A group of mental health professionals from across Africa met in Johannesburg to speak out against so-called “conversion therapy” practices that attempt to change people’s sexuality or gender identity. The landmark gathering was convened by the Psychological Society of South Africa Sexuality and Gender Division, in collaboration with Outright International, from 20 to 21 April. The attendees were mental health practitioners and lawyers from South Africa, Kenya, Nigeria, Uganda and Cameroon. A key outcome of the meeting was the writing and signing of a historic declaration against conversion practices, asserting that conversion therapy practices are “human rights abuses, forms of gender-based violence and, in some instances, torture.”
The South African Human Rights Commission (SAHRC) found that a Johannesburg man’s homophobic religious rant was not hate speech. In October 2020, personal trainer Tiaan Van Graan took to Facebook to condemn members of the LGBTIQ+ community, calling them the work of the devil “to confuse people, and to twist God’s creation.” In a letter dated 24 April 2023, more than two and a half years later, the SAHRC found that Van Graan was entitled to express his vitriol. While acknowledging that the Facebook post was “potentially hurtful and offensive,” it concluded that it “does not constitute incitement to hatred or harm and is thus protected by the right to freedom of expression.” The decision was puzzling, coming weeks after the SAHRC successfully concluded a similar hate speech case against singer Steve Hofmeyr.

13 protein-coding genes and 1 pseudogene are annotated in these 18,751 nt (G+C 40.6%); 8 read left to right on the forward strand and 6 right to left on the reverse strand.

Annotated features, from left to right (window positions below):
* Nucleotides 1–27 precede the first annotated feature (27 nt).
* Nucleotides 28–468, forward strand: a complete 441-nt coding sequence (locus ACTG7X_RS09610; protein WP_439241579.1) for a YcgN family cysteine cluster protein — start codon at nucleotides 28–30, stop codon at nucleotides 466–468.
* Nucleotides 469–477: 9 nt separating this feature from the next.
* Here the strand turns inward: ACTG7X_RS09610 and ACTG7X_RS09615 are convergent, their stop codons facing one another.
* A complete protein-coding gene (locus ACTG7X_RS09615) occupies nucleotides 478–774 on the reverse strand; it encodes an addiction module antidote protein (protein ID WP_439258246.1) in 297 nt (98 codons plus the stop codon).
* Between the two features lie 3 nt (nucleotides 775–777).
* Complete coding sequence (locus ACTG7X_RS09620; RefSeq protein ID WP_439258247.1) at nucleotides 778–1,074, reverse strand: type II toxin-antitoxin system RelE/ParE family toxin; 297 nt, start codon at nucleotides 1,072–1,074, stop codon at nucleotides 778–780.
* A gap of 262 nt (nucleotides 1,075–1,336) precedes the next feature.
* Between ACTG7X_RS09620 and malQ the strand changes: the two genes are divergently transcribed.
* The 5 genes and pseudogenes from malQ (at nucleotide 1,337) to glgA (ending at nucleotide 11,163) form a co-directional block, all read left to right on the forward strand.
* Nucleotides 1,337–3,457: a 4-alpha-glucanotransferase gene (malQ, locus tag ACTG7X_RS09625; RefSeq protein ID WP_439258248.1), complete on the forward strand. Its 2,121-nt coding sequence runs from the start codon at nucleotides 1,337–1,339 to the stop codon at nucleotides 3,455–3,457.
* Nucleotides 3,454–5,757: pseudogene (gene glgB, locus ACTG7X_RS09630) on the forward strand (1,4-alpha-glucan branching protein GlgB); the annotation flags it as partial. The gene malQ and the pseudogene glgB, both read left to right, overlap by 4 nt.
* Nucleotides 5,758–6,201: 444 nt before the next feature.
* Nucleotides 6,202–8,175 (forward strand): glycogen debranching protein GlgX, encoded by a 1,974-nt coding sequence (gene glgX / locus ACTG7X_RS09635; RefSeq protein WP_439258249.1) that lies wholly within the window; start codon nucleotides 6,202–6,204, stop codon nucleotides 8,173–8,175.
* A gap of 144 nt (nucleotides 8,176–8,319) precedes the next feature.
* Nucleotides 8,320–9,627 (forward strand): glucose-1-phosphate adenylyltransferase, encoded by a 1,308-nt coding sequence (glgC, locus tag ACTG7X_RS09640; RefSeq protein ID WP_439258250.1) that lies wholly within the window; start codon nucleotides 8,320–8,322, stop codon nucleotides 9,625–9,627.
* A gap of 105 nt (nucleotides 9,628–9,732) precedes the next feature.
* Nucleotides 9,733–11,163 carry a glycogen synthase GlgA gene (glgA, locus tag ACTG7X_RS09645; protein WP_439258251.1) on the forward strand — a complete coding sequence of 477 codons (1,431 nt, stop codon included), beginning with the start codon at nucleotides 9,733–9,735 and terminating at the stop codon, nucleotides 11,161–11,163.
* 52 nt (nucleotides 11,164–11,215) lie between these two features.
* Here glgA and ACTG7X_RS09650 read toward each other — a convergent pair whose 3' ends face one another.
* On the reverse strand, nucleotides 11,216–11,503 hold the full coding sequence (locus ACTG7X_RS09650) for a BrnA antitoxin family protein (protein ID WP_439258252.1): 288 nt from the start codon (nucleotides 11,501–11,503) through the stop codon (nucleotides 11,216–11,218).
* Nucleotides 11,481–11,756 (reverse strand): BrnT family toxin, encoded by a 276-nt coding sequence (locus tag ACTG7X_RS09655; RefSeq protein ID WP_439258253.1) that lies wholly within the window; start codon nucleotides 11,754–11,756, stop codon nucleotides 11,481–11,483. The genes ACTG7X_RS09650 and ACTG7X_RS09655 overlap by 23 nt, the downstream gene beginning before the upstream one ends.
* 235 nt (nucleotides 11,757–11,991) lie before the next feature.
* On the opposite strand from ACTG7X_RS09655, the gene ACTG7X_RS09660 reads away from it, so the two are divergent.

REPORT LGBTIQ+ RIGHTS VIOLATIONS
- If you’ve experienced or witnessed an LGBTIQ+ hate crime, hate speech or any other kind of LGBTIQ+ rights discrimination in South Africa, you can now report it anonymously on your phone at no cost. This will help researchers better understand the problem.
Simply dial *134*382*5# and follow the instructions. If you wish, you can request to be called back for support.
NB: South African phone companies have a pre-set time limit. After 120 seconds you will lose connection. However, if you redial *134*382*5# you can start where you left off.
- If you’d like free support and legal advice, please email OUT on email@example.com.